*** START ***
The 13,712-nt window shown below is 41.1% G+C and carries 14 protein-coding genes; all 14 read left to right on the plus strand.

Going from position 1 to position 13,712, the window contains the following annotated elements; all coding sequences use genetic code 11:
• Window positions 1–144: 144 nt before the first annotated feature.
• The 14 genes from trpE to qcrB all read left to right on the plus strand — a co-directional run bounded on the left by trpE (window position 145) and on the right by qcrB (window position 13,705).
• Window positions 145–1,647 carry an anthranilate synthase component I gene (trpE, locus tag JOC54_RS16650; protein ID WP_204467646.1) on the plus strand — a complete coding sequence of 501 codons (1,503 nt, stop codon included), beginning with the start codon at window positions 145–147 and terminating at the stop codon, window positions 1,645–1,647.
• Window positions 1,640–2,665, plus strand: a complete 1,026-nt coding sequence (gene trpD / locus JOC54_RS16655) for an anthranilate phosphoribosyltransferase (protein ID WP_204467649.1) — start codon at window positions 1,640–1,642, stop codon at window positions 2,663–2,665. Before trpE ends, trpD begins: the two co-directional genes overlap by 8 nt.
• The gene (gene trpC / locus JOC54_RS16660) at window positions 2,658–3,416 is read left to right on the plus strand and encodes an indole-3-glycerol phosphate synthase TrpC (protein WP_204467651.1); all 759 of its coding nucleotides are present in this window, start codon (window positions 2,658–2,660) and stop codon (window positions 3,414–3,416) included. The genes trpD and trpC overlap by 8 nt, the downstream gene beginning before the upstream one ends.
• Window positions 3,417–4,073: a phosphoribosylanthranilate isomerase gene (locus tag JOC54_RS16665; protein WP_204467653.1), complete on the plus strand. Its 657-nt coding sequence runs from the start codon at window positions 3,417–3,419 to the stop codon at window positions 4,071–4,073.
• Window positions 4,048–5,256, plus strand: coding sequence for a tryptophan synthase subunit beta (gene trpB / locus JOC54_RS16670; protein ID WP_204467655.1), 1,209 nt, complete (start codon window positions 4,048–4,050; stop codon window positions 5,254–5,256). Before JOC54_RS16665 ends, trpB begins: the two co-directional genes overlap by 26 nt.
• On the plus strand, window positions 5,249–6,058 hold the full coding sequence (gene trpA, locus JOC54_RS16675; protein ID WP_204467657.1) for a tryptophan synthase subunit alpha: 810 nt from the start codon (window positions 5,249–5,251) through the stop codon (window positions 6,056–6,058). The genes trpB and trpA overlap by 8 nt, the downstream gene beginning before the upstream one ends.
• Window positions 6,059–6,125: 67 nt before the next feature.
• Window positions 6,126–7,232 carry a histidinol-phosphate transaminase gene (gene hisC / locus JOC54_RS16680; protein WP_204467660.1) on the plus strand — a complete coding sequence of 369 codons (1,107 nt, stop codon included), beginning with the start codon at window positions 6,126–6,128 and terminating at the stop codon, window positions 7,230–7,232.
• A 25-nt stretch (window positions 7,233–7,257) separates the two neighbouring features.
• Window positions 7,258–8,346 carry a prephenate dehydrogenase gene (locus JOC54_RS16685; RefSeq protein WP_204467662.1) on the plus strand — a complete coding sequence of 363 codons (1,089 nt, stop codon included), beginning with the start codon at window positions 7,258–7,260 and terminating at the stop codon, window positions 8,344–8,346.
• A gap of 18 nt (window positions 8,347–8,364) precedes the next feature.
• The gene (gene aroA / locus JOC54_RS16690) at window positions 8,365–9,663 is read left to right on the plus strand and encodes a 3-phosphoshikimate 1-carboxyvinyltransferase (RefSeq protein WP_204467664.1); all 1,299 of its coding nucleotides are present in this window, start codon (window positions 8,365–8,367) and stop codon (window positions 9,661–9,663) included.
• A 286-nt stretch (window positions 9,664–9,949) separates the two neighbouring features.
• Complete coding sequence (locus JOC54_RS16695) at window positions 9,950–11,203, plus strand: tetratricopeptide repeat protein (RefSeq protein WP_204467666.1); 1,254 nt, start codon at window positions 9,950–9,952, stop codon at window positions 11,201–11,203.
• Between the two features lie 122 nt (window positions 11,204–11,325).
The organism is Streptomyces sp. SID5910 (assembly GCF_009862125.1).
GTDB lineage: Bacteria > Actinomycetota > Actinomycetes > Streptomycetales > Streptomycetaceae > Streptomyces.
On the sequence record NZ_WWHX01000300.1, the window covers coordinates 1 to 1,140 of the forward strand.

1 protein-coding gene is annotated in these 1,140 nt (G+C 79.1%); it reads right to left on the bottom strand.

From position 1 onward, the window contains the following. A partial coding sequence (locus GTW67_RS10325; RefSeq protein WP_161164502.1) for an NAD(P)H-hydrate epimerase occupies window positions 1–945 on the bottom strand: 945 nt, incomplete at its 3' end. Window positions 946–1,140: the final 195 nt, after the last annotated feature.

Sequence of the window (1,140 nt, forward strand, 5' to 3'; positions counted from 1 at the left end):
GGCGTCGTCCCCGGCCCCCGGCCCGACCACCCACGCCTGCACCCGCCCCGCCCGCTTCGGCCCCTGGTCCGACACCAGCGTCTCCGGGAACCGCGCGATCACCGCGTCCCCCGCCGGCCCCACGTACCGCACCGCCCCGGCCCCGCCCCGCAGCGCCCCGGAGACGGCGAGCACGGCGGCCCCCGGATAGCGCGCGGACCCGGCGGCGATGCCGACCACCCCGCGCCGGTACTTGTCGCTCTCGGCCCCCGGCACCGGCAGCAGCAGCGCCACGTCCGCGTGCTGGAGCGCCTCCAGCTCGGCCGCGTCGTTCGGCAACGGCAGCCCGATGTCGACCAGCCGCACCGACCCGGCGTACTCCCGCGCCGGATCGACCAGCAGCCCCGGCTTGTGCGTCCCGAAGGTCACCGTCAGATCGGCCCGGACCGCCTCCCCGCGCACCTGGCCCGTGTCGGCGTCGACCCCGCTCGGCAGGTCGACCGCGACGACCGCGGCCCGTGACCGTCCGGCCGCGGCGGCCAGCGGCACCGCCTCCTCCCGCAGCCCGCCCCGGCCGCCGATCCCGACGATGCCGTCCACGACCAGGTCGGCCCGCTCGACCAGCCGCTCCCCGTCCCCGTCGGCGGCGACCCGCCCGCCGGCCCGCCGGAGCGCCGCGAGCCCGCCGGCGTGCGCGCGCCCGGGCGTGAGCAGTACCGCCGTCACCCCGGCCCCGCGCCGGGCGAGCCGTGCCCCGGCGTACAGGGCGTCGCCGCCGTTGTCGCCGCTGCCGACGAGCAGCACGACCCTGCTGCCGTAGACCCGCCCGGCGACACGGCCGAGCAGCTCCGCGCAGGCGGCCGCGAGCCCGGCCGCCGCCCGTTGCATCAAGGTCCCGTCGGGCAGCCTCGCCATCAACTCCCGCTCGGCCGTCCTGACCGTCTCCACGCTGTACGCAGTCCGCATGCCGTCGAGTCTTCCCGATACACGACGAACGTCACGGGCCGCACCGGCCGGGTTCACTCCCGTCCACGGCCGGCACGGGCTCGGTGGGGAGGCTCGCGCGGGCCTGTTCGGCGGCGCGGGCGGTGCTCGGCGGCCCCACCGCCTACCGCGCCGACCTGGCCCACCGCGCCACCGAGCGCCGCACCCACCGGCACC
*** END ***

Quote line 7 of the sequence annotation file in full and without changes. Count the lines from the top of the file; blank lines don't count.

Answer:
• The gene (gene trpC / locus JOC54_RS16660) at window positions 2,658–3,416 is read left to right on the plus strand and encodes an indole-3-glycerol phosphate synthase TrpC (protein WP_204467651.1); all 759 of its coding nucleotides are present in this window, start codon (window positions 2,658–2,660) and stop codon (window positions 3,414–3,416) included. The genes trpD and trpC overlap by 8 nt, the downstream gene beginning before the upstream one ends.